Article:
Archive for 2004

python for perl programmers

December 10th, 2004  |  Published in python

Tomorrow I’m giving a talk at the rather wonderful London Perl Workshop. I’ve worked with quite a few languages in my time, including about 4 years or so of writing mostly perl. These days I write in python when I have a choice, so I’m going to give an introduction to python for perl programmers. Here are the slides. Nothing fancy, just the basics.

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November 11th, 2004  |  Published in xml

A new experience today: I’ve done my first bit of paid writing. It’s about again, and it’s on

It’s an expanded version of two previous posts previously made to hackdiary. It goes into a little more detail about how the code works, and gives more examples. There’s also more analysis, and more of an introduction for the uninitiated.

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October 6th, 2004  |  Published in web

About a month ago, I posted about some experiments I’d been doing, and published the python wrapper I’d been using. Of course, the post itself was another experiment.

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September 9th, 2004  |  Published in web

Maybe you’re a python programmer. Maybe you think is kinda cool. Maybe you’d like to be able to do this:

>>> print len(delicious.Href("").posts())


>>> for post in delicious.users.mattb(delicious.tags.hackney):
...   print post.description,post.href
Phil Gyford selling his flat

or perhaps do something much, much cooler. is for you.

UPDATE: Since I published this code, Joshua Schachter has made the rules around use of APIs clearer. So that you can stay within these limits, you should be aware that no call to a method in will cause more than one HTTP request to This means that it’s left up to you to time your requests appropriately and politely, but at least you know that the code won’t spam of its own accord.

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Work at the BBC (again)

August 23rd, 2004  |  Published in misc

There was a programmer’s job being advertised at BBC Radio and Music Interactive in London, in the team where I work. It involves data munging XML, digital radio and other interesting technologies, and involves programming in Python, Perl or Java. Applications have now closed.

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Loose ends

August 21st, 2004  |  Published in rdf

This weekend I’m at EuroFoo, and I’ve managed to find some happy hacking time. Jim Ley and Dan Brickley are around, and they’ve been nudging me into fixing up and releasing some old code.

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Adventures in XHTML and CSS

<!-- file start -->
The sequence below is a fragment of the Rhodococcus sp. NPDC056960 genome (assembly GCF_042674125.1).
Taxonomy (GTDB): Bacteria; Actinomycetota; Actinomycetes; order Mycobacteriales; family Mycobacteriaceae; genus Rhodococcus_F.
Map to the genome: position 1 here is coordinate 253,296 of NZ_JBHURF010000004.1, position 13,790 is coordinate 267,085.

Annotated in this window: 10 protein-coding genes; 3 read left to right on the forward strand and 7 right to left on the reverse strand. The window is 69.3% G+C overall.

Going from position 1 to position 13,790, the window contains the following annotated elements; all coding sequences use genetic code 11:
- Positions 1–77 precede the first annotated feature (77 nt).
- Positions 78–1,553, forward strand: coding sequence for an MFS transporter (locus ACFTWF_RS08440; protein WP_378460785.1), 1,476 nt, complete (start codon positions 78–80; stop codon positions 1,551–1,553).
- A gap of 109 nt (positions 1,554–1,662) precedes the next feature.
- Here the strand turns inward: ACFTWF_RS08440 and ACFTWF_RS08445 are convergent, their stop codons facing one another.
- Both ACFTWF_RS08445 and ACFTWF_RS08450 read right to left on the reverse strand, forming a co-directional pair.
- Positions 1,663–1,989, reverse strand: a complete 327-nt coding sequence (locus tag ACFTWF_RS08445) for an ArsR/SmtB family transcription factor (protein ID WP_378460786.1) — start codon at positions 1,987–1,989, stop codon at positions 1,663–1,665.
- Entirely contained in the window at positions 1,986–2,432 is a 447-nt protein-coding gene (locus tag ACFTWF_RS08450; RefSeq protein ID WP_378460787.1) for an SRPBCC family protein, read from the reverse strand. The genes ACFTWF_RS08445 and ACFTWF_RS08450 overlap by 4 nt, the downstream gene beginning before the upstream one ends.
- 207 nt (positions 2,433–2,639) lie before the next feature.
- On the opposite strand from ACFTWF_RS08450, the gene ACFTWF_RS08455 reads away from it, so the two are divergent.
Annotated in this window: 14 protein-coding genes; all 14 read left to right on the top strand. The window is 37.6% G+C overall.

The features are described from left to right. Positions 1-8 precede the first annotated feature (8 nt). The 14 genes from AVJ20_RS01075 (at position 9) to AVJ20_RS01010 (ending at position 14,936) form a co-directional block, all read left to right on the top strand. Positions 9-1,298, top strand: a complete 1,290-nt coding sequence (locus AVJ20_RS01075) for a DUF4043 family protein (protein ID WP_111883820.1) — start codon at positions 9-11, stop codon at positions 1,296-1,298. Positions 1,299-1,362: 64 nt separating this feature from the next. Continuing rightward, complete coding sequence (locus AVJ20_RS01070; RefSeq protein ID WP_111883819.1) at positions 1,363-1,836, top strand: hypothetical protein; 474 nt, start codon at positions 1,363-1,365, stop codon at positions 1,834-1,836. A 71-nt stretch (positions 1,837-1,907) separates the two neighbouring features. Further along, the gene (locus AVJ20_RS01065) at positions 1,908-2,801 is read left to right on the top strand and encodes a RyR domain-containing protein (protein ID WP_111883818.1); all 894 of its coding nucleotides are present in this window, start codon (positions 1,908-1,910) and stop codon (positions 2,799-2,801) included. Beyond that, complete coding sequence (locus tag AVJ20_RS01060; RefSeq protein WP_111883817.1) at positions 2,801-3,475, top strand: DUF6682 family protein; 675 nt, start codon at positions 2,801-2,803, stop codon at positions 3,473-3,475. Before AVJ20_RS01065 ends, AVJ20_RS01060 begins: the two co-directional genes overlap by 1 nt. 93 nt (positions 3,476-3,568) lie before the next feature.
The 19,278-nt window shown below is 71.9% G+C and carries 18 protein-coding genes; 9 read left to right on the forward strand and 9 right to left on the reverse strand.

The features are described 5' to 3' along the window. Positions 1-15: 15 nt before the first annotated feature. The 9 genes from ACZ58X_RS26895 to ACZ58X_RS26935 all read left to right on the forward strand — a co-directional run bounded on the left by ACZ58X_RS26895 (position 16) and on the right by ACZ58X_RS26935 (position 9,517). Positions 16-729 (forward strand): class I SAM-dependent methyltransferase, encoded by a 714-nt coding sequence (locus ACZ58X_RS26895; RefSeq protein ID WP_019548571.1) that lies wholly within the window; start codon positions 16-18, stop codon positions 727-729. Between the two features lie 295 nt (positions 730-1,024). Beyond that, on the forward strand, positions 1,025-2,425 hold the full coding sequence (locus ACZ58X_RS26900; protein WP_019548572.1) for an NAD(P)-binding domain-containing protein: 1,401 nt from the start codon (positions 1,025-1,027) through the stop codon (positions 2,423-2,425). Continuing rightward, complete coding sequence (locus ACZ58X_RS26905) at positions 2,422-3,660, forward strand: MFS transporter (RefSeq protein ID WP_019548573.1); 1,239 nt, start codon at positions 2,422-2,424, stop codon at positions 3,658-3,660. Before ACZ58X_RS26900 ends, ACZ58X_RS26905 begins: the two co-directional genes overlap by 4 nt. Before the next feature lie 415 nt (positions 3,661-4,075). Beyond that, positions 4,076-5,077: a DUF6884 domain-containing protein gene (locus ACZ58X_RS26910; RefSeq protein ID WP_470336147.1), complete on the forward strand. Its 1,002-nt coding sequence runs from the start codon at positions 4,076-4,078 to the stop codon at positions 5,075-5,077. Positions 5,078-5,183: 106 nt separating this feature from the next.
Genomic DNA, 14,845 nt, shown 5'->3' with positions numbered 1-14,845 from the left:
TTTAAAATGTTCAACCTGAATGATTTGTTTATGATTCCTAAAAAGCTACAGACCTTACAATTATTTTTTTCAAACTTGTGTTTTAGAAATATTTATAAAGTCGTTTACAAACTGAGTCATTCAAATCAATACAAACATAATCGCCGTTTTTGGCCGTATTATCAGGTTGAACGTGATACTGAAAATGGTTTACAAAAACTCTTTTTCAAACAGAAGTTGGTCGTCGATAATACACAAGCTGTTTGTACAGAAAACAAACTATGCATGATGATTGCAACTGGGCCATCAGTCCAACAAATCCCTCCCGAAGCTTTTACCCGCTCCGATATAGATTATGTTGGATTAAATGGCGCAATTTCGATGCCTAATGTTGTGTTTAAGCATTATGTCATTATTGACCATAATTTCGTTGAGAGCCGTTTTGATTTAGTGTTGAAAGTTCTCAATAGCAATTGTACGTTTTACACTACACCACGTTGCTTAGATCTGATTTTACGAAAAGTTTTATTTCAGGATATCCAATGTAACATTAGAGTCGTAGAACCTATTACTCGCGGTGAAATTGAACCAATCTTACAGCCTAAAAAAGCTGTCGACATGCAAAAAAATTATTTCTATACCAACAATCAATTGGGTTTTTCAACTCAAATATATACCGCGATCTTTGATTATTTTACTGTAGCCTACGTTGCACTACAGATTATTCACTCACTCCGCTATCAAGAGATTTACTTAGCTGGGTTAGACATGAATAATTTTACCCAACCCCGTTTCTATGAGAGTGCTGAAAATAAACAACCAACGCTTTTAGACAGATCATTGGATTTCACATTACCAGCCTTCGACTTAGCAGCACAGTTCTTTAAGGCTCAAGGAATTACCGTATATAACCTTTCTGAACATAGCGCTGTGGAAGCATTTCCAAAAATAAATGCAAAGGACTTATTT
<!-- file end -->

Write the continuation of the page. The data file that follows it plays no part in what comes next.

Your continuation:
August 1st, 2004  |  Published in web

For my dad’s 60th birthday, my family and I produced a print book of memories and photographs from his life. I typeset it using OpenOffice 1.1 and sent it to the printers as PDF, which worked just fine. Today I’ve been creating an online version from the original document.

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Taking automated webpage screenshots with embedded Mozilla

June 13th, 2004  |  Published in python

The other day I discovered Hotlinks, a rather nice link aggregator. It collects links from sites (including those of a couple of my respected colleagues) and combines them into a good-looking summary page. I particularly like the automatic webpage thumbnails it makes, which are created using khtml2png. I couldn’t get khtml2png to compile on my machine. After finding that there are now python wrappers for GtkMozEmbed, I made my own screenshotter-and-thumbnailer by embedding the Mozilla browser component using a little python script.

UPDATE: Ross Burton picked up the script and made a couple of enhancements. Miguel de Icaza posted a C# version.

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Too much spam, time for dogfood

June 1st, 2004  |  Published in rdf

Over the weekend I was hit by over 200 MT comment spams, from a range of IP addresses. Using MT-blacklist I was able to clean up the damage, but wasted at least half an hour. In temporary despair, I’ve removed the comment forms from individual entries and disabled the comments cgi. For now, if you want to write something about one of my entries, go get your own website or something.

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Audioscrobbler meets the commandline

May 3rd, 2004  |  Published in python

It’s been around for a while, but suddenly everyone’s talking about audioscrobbler again. I got interested when I saw a talk about at dorkbot a few months back. It’s based on the simple idea of instrumenting your music player to send a ping to a central site every time you’re listening to a track. Going further than just a ‘now playing’ on a sidebar on your website, this leads to a world of potential new music toys using collaborative filtering and the like.

At home I play all my music from the commandline: my mp3 jukebox has no fancy user interface, I just SSH into it. Audioscrobbler have several player plugins for download, but no commandline interface. I wrote myself some python code to play MP3s and talk to audioscrobbler so that I could keep my profile up to date.

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